How to Chinese Food

I don't know how, or exactly why, but I've noticed that chinese food has been getting very complicated. Part of that, I'm sure, is just having children who are constantly redefining what it is they like and don't like. There is a crazy new fight between my son and I about who is the person responsible for picking the cabbage slices out of the chow mein. I will win that particular fight, but not without a metric ton of screaming and crying and name calling and a possible restraining order.

Menus have gotten a little out of hand as well.

There are lunch deals and dinner deals, two items from Column A but only one item from Column B. There is a little picture of a pepper if the item is hot, a picture of broccoli if it's vegetarian, and a picture monk setting himself on fire if the item is gluten free.

There is also brown rice to choose from.

I have an opinion on that.

If you want to eat brown rice then please go hate yourself somewhere where there aren't so many sharp things to poke you in the face with.

There are also varying degrees of restaurants to choose from. There are the fast food places with zippy lines and styrofoam bowls. There are the upper scale fusion places where the wait staff makes your sauce right there at the table, and then there are the mom and pop shops from my childhood memories. I failed to mention the mongolian barbecue places because, although I have had some tasty meals at those places, I've never been a fan of paying to load my own plate. If I'm gonna go out, I'm gonna go out.

The fast foot places are great for lunch and for a quick grab when your running late. Easy menu, crunchy egg rolls, and hot mustard in packets.

The upscale places have been kinda terrible lately (everyone's cutting costs) and the food has that freshly microwaved gloppy texture to it. If you want the fresh stuff  and the best service, my advice is to hit those places right before 5:00pm on a Friday. The evening crew is just getting in and getting situated the food is fresh off the burner and the beer you ordered arrives before desert.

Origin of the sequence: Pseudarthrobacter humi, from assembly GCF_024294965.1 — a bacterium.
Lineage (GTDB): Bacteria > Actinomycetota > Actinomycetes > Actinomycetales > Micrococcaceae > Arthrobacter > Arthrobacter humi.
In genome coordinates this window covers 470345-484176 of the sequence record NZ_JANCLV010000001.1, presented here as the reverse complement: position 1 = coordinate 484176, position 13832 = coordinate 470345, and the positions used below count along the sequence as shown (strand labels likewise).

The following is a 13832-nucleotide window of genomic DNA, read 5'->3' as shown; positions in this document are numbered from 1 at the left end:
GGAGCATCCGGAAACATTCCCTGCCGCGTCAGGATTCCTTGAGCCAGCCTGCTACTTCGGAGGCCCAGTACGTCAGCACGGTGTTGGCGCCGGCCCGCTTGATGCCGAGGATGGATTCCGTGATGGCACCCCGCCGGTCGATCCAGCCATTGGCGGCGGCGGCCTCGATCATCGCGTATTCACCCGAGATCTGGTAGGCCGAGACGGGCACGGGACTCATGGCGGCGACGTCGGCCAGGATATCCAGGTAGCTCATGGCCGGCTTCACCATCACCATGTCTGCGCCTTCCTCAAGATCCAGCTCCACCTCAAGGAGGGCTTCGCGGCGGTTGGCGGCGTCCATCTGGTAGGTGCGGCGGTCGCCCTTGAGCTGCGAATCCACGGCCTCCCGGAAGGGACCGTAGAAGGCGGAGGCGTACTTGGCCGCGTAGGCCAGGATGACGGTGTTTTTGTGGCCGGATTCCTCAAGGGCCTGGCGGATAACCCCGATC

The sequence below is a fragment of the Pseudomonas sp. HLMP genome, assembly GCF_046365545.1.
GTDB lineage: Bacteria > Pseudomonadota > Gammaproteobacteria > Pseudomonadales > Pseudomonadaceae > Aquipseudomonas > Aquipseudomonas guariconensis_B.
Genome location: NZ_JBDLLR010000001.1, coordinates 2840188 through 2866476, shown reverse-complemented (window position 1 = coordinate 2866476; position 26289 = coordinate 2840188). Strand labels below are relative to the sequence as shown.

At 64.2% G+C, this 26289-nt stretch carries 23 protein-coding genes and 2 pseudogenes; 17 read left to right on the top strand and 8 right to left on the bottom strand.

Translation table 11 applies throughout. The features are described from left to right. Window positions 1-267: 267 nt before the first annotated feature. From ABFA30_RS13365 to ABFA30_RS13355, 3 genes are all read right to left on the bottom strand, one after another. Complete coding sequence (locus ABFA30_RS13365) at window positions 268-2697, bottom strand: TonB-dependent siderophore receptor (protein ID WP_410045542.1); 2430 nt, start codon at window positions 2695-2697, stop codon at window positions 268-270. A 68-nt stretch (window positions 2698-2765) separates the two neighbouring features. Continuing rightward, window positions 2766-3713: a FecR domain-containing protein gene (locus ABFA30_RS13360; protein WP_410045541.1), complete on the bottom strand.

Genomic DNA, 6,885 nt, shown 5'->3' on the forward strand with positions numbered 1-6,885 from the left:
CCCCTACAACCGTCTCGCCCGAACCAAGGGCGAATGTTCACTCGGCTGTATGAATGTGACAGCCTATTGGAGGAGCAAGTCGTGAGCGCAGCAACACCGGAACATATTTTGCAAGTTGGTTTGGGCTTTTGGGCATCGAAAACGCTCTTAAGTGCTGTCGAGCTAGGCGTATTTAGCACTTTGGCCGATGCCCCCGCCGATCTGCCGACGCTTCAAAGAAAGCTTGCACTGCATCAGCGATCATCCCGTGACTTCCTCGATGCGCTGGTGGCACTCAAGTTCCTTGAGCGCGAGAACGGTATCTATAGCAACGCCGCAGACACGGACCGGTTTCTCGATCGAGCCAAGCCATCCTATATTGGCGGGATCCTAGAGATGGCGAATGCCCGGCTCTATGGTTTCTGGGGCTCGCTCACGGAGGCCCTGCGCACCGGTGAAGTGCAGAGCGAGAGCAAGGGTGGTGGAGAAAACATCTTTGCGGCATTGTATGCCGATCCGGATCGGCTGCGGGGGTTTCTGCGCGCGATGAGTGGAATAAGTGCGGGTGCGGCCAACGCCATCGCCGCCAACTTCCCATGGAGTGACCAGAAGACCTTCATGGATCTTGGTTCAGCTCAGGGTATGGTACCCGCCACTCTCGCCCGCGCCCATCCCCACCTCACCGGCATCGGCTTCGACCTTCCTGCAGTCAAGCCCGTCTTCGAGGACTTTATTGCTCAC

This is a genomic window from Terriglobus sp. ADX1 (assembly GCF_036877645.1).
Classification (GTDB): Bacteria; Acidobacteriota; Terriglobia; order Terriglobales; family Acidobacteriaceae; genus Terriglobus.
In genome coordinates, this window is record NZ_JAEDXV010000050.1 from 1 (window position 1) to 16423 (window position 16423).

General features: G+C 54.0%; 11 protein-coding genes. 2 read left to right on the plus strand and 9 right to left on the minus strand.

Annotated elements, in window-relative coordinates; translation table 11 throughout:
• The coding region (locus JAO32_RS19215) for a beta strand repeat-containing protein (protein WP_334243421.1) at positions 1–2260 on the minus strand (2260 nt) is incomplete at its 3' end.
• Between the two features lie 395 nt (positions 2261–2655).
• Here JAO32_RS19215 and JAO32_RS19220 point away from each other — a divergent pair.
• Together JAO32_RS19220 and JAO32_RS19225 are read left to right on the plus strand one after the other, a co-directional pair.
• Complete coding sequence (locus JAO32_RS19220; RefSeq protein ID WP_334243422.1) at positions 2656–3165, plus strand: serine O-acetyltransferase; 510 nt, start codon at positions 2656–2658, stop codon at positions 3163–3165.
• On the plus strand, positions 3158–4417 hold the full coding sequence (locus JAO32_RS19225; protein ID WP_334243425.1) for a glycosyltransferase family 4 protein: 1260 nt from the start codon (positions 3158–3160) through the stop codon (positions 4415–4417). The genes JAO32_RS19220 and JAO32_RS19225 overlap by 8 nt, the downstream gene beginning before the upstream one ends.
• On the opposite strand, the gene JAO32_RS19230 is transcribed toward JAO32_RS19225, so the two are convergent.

That's advice for all restauranting, not just the hoity toity chinese food places.

That leaves the Mom and Pop places.

Or as I like to call them "Hit or MISS!"

My mom's got a good rule to weed out the misses. Check the chicken. If it's pressed (like the stuff in a chicken nugget) then stay away.

Joann always goes by the quality of the chow mein. Leave it to an italian to judge a chinese food place by it's noodles.

I usually go by the quantity of filler (celery and cabbage) and the crispness of the broccoli in the beef and broccoli dish.

Finding a good chinese food place can be as complicated as picking out wine or finding a good mechanic.

Rule One for how to Chinese Food:
Ask a friend. Avoid Yelp! and any online rating social network. Those communities are made up of douche bags and compulsive liars and marketing directors. Friends will usually not let you down, unless you were unclear on what you were looking for or it has been more than a year since they went to a particular place. Changes in management/recipes happen all the time. If your friend's information is out of date, it's a coin toss.

Coin Toss. Flip a coin for the nearest shops and work your way out in concentric circles. Never forget, never surrender.

Other things to look for is a good distribution of lazy susans, a lot of old people (they know what's up), and place mats with the chinese zodiac signs. Without those placemats how are you ever going to know if your dragon is compatible with you wife's rat (they are), and find that geeky kid that was born in January and likes to make a big deal of the fact that his year is off?

Once you have found the place. Make it your place. Put it as a contact in your phone and mark your territory with unacceptable amounts of urine.

Pro Tip: Because Chinese Food is like the ultimate "I don't feel like cooking food." Make sure that you find an acceptable place between your office and your home. If you work from home, then you just need to find a place between your wife's office and your home.